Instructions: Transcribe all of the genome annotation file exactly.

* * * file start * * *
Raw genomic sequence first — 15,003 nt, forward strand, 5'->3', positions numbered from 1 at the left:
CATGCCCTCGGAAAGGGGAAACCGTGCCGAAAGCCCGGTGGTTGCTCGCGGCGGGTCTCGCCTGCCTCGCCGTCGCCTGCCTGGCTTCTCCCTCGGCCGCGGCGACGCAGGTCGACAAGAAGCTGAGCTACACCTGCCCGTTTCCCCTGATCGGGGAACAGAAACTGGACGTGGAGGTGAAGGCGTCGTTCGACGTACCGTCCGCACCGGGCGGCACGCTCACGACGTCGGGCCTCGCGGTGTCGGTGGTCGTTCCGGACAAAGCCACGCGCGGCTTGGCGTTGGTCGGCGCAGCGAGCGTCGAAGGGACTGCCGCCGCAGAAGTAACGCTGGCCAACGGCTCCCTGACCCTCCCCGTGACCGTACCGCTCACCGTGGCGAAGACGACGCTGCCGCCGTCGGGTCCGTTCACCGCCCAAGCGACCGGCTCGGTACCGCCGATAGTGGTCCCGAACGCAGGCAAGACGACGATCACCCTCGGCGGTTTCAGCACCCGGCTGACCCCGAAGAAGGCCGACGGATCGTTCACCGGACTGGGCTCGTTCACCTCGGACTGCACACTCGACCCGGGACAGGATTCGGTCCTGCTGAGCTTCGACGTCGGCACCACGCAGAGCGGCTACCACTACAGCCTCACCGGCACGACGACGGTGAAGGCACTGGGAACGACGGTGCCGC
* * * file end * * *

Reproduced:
Raw genomic sequence first — 15,003 nt, forward strand, 5'->3', positions numbered from 1 at the left:
CATGCCCTCGGAAAGGGGAAACCGTGCCGAAAGCCCGGTGGTTGCTCGCGGCGGGTCTCGCCTGCCTCGCCGTCGCCTGCCTGGCTTCTCCCTCGGCCGCGGCGACGCAGGTCGACAAGAAGCTGAGCTACACCTGCCCGTTTCCCCTGATCGGGGAACAGAAACTGGACGTGGAGGTGAAGGCGTCGTTCGACGTACCGTCCGCACCGGGCGGCACGCTCACGACGTCGGGCCTCGCGGTGTCGGTGGTCGTTCCGGACAAAGCCACGCGCGGCTTGGCGTTGGTCGGCGCAGCGAGCGTCGAAGGGACTGCCGCCGCAGAAGTAACGCTGGCCAACGGCTCCCTGACCCTCCCCGTGACCGTACCGCTCACCGTGGCGAAGACGACGCTGCCGCCGTCGGGTCCGTTCACCGCCCAAGCGACCGGCTCGGTACCGCCGATAGTGGTCCCGAACGCAGGCAAGACGACGATCACCCTCGGCGGTTTCAGCACCCGGCTGACCCCGAAGAAGGCCGACGGATCGTTCACCGGACTGGGCTCGTTCACCTCGGACTGCACACTCGACCCGGGACAGGATTCGGTCCTGCTGAGCTTCGACGTCGGCACCACGCAGAGCGGCTACCACTACAGCCTCACCGGCACGACGACGGTGAAGGCACTGGGAACGACGGTGCCGC